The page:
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Evaluating Good Practice in Coaching Delivery between Governing Bodies of Sport and County Sports Partnerships UK Executive Summary

Don Vinson, Andrew Parker, Colin Baker, Alison Croad and Simon Padley

March 2013


Executive Summary Introduction Between October 2011 and October 2012, 15.51 million people engaged in sport at least once per week, an increase of just above the targeted 1% rise from the previous year (Sport England, 2012). Additionally, there are more than 1.1 million people delivering coaching in the UK (North, 2010). Despite the considerable number of people impacted by the work which goes on between County Sport Partnerships (CSPs) and National Governing Bodies (NGBs) of sport, to date there have been no formal investigations into the effective functioning of these collaborations.

Successful partnership working has

long been considered of vital importance in other areas of sport development (Robson, 2008) with factors such as the pooling of expertise and resources being typically cited as potential benefits of such work. In light of this, the present project seeks: 

To establish what impact a successful partnership between CSPs and NGBs should deliver for sports coaching

To determine the enablers for successful partnership working between CSPs and NGBs

To determine the key facilitators of successful partnership working between CSPs and NGBs

To determine the barriers to successful partnership working between CSPs and NGBs

To investigate the extent to which key stakeholders share a common understanding of the partnership and what is required to make the collaboration successful.

Methods A standardized online questionnaire targeting nationwide responses from NGBs and CDMs on a range of aspects which have been shown to be critical to partnership working was completed by 36 respondents.

In addition, 12 telephone interviews were

conducted. Representatives included NGB officers (n = 6) and CDMs (n = 6). Results In total, there were 36 responses to the online questionnaire; 32.4%, (n = 12) from NGBs, 62.2% (n = 23) from CDMs with one ‘other’. These quantitative data revealed that respondents were generally happy with decision making processes, although CDMs perceived their influence to be greater than did their NGB counterparts. Examination of partnership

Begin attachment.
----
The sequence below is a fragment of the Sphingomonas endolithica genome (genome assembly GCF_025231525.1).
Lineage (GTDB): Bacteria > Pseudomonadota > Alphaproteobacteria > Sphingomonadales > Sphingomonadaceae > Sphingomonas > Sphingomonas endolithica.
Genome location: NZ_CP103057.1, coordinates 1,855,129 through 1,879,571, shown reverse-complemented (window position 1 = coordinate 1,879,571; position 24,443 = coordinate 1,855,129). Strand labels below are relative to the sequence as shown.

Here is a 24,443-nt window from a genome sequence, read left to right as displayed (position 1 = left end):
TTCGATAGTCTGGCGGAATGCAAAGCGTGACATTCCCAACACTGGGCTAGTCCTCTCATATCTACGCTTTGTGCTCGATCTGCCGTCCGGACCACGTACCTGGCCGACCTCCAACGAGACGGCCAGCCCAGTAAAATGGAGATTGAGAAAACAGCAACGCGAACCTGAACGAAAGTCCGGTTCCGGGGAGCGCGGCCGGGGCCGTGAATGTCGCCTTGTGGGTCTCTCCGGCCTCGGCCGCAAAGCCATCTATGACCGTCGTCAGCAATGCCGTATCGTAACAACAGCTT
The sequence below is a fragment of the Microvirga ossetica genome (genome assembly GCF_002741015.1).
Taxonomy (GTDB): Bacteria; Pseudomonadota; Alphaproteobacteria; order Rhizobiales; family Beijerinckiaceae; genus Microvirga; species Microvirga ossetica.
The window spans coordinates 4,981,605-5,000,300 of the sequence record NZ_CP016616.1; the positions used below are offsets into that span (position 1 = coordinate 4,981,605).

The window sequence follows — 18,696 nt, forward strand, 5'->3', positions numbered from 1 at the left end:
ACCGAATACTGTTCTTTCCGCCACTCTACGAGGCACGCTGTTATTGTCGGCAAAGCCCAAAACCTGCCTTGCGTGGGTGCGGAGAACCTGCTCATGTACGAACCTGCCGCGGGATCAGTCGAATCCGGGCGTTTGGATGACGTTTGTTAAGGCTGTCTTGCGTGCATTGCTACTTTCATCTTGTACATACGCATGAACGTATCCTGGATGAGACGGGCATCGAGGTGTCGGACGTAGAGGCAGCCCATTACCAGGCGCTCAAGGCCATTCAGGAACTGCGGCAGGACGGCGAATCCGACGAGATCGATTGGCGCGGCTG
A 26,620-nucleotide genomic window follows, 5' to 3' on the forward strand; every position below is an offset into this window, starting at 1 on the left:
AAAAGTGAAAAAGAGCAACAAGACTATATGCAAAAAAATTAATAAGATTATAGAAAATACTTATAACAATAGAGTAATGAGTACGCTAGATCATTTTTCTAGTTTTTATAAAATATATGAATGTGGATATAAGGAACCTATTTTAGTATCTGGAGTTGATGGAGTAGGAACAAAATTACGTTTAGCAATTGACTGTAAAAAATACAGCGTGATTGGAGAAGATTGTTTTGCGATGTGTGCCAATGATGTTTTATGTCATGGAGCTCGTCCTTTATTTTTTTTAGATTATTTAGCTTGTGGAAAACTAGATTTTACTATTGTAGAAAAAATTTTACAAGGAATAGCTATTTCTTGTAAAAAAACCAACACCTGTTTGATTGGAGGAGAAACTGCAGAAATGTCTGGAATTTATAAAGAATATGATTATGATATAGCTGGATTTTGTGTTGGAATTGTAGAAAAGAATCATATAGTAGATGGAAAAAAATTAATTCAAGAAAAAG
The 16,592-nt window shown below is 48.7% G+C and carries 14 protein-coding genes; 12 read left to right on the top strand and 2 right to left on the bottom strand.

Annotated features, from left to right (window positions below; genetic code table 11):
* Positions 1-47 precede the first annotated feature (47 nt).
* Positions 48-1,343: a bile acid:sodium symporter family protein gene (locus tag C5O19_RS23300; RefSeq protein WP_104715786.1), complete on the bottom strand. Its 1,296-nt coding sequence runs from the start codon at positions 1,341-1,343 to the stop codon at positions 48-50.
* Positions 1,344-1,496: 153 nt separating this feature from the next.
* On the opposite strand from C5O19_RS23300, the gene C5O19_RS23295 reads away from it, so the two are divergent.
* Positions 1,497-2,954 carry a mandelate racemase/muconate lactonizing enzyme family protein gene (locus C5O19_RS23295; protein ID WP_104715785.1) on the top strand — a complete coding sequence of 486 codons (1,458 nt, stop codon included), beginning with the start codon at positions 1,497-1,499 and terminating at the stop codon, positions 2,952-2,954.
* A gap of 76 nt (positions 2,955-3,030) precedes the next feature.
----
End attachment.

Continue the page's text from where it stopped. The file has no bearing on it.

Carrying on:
characteristics

should

consistent,

strong,

correlations

between

communication and four measures of effectiveness including satisfaction (Τ = 0.566) and

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ownership (Τ = 0.534).

The quantitative data revealed a complicated relationship

between perceived challenges and benefits.

For partners to perceive that ‘there are

many more benefits than difficulties’ concerning collaboration working, it is evident that respondents needed to perceive approximately four times as many benefits as costs. The qualitative data revealed that the vast majority of respondents considered the establishment of the ECN as a positive step.

In particular, partners perceived the

flexibility of the ECN enabled CDMs to provide a needs-led approach to coach development which greatly benefitted the workforce. The interview data also revealed that regular, informal and varied communication strategies are particularly well suited to effective partnership functioning in this area. It is these communication strategies which provide the foundation for the generation of trust and respect between partner agencies. Conclusions Findings demonstrate that CSPs and NGBs are committed to developing high quality coaching through a range of formal and non-formal opportunities.

The ECN functions

well as a flexible rather than a prescriptive template for CDM-NGB interaction allowing partnership arrangements to take place on a ‘needs-led’ localised basis.

Respondent

opinion indicates that the ECN should retain its focus on appointing key personnel to specific roles.